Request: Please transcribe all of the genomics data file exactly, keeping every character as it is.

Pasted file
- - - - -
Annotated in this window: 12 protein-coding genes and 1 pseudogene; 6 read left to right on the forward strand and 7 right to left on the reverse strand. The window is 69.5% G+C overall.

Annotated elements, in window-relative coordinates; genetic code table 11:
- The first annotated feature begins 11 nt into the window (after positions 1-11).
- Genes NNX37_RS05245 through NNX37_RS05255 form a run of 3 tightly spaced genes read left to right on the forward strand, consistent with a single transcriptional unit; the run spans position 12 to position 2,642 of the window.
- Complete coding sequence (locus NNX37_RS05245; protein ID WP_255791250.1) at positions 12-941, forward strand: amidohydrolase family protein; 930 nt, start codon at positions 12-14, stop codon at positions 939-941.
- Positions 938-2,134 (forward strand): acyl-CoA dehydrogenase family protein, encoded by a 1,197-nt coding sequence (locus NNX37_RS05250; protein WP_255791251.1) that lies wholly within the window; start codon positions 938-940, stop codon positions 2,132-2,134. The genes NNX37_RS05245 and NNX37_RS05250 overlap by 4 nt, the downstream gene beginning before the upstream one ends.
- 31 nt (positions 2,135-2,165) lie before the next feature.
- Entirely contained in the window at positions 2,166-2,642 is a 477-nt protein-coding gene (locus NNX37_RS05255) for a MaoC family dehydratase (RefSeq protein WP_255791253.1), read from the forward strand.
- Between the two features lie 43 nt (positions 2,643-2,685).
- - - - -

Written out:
Annotated in this window: 12 protein-coding genes and 1 pseudogene; 6 read left to right on the forward strand and 7 right to left on the reverse strand. The window is 69.5% G+C overall.

Annotated elements, in window-relative coordinates; genetic code table 11:
- The first annotated feature begins 11 nt into the window (after positions 1-11).
- Genes NNX37_RS05245 through NNX37_RS05255 form a run of 3 tightly spaced genes read left to right on the forward strand, consistent with a single transcriptional unit; the run spans position 12 to position 2,642 of the window.
- Complete coding sequence (locus NNX37_RS05245; protein ID WP_255791250.1) at positions 12-941, forward strand: amidohydrolase family protein; 930 nt, start codon at positions 12-14, stop codon at positions 939-941.
- Positions 938-2,134 (forward strand): acyl-CoA dehydrogenase family protein, encoded by a 1,197-nt coding sequence (locus NNX37_RS05250; protein WP_255791251.1) that lies wholly within the window; start codon positions 938-940, stop codon positions 2,132-2,134. The genes NNX37_RS05245 and NNX37_RS05250 overlap by 4 nt, the downstream gene beginning before the upstream one ends.
- 31 nt (positions 2,135-2,165) lie before the next feature.
- Entirely contained in the window at positions 2,166-2,642 is a 477-nt protein-coding gene (locus NNX37_RS05255) for a MaoC family dehydratase (RefSeq protein WP_255791253.1), read from the forward strand.
- Between the two features lie 43 nt (positions 2,643-2,685).